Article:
MADRID (Reuters) - A Spanish High Court judge agreed on Wednesday to investigate allegations that Spain’s ambassador to Afghanistan ignored security concerns before the Taliban attacked the country’s embassy in Kabul last year, killing two Spanish policemen.
The widow of one of the dead policemen and seven Spanish police officers injured in the attack had accused the ambassador in Kabul, Emilio Perez de Agreda, and his former deputy, Oriol Sola Pardel, of involuntary manslaughter over the alleged security failings.
High Court Judge Santiago Pedraz said in a court ruling on Wednesday that he had decided to investigate the allegations.
Spain’s Foreign Ministry said on Wednesday it and the two accused diplomats were ready to cooperate with the court to clarify the facts.
In December 2015, Taliban fighters attacked a guest house attached to the Spanish embassy in Kabul, killing the two Spanish security officers and four Afghan police as well as injuring the seven Spanish police officers.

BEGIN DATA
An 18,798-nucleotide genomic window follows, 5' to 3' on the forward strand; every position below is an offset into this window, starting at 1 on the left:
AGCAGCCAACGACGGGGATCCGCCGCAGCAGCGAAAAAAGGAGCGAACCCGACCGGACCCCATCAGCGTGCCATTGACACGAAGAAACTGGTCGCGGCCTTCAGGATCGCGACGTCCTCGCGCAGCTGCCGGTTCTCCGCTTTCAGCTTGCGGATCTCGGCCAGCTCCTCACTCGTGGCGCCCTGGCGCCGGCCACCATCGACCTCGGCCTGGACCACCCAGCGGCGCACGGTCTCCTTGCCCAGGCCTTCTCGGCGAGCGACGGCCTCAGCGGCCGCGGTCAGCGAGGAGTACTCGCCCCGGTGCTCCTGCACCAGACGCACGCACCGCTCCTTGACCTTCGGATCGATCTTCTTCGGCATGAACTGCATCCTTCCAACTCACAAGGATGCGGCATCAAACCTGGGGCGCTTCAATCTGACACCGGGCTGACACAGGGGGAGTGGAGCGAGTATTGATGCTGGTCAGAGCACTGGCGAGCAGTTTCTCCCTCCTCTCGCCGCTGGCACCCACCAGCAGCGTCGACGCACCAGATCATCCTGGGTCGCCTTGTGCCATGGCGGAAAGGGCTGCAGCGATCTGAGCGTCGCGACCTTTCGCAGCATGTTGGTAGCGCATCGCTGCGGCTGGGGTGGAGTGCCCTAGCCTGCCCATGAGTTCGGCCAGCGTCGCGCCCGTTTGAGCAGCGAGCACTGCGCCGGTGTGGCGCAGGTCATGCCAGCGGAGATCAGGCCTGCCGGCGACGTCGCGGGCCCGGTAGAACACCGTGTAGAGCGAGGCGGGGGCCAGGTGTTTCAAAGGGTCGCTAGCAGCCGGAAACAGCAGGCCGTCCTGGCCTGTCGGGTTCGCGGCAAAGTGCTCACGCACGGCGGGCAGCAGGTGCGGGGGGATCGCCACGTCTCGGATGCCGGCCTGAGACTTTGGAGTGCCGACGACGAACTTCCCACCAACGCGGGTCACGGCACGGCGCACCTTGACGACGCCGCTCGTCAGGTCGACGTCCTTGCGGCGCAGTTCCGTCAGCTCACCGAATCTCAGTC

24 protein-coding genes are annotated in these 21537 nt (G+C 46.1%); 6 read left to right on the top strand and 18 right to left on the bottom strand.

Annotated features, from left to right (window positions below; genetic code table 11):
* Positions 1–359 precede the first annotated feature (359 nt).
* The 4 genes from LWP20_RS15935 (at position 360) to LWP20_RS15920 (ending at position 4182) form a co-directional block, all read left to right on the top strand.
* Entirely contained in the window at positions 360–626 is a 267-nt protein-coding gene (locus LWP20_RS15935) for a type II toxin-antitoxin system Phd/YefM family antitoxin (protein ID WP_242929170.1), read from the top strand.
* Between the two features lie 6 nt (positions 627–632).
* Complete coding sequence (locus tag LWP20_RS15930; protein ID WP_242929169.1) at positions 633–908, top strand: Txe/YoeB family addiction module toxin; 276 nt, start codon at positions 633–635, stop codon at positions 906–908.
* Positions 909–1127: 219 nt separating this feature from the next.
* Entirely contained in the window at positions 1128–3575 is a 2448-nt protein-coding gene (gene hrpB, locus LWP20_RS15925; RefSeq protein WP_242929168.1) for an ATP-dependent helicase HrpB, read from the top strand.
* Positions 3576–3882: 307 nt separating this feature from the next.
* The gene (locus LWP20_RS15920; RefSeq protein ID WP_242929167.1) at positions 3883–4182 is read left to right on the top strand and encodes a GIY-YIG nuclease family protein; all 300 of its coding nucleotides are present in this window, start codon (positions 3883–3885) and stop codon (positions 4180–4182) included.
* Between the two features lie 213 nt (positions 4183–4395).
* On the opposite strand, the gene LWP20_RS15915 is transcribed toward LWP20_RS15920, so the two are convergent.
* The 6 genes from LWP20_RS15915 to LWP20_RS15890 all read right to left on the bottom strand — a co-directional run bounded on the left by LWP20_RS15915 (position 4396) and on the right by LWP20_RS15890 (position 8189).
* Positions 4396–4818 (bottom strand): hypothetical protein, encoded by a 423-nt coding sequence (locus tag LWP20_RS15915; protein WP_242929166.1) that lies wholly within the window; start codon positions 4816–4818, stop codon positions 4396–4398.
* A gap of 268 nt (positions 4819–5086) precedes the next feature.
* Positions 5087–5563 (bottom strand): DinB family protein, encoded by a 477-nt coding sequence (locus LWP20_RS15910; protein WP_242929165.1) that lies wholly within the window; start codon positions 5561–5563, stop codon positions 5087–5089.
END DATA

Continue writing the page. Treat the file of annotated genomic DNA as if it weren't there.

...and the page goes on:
The widow and the injured officers say the Spanish Foreign Ministry and Perez de Agreda had known about the embassy’s security failings soon after it was built in 2008 but the ambassador never acted on recommendations to remedy them
Their complaint alleges that the French secret service warned on the morning of the bombing of the risk of an attack against the embassy and that this should have led to extraordinary security measures being taken.
Reporting by Rodrigo de Miguel and Adrian Croft; Editing by Angus Berwick and Alison Williams